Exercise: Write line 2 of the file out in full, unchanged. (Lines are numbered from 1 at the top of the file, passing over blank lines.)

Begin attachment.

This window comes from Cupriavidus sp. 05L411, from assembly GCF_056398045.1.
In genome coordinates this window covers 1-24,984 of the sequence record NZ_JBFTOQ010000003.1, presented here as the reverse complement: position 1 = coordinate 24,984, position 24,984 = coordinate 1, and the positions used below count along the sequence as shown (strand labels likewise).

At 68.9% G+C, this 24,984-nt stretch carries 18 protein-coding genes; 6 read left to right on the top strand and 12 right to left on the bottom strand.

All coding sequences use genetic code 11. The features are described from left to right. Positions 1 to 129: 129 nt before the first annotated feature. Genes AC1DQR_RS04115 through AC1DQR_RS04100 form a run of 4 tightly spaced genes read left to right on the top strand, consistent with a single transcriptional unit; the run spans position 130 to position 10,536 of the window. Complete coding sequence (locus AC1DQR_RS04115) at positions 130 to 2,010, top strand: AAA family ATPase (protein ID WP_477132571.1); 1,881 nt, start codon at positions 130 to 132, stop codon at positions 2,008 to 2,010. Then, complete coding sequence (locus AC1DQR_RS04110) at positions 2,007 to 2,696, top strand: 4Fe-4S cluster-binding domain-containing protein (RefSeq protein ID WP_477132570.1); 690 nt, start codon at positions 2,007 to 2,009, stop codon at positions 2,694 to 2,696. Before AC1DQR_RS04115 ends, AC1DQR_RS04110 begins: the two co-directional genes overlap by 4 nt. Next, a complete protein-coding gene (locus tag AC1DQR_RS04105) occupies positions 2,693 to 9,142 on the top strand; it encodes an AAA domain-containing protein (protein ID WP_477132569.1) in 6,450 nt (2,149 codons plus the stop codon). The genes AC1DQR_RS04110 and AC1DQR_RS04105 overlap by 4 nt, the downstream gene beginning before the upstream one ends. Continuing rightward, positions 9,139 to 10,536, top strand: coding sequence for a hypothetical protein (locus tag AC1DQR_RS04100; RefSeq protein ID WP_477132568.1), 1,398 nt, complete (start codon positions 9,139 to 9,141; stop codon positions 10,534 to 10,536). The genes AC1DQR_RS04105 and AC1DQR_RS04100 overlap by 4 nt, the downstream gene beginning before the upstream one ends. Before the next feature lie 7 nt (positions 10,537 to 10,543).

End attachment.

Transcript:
In genome coordinates this window covers 1-24,984 of the sequence record NZ_JBFTOQ010000003.1, presented here as the reverse complement: position 1 = coordinate 24,984, position 24,984 = coordinate 1, and the positions used below count along the sequence as shown (strand labels likewise).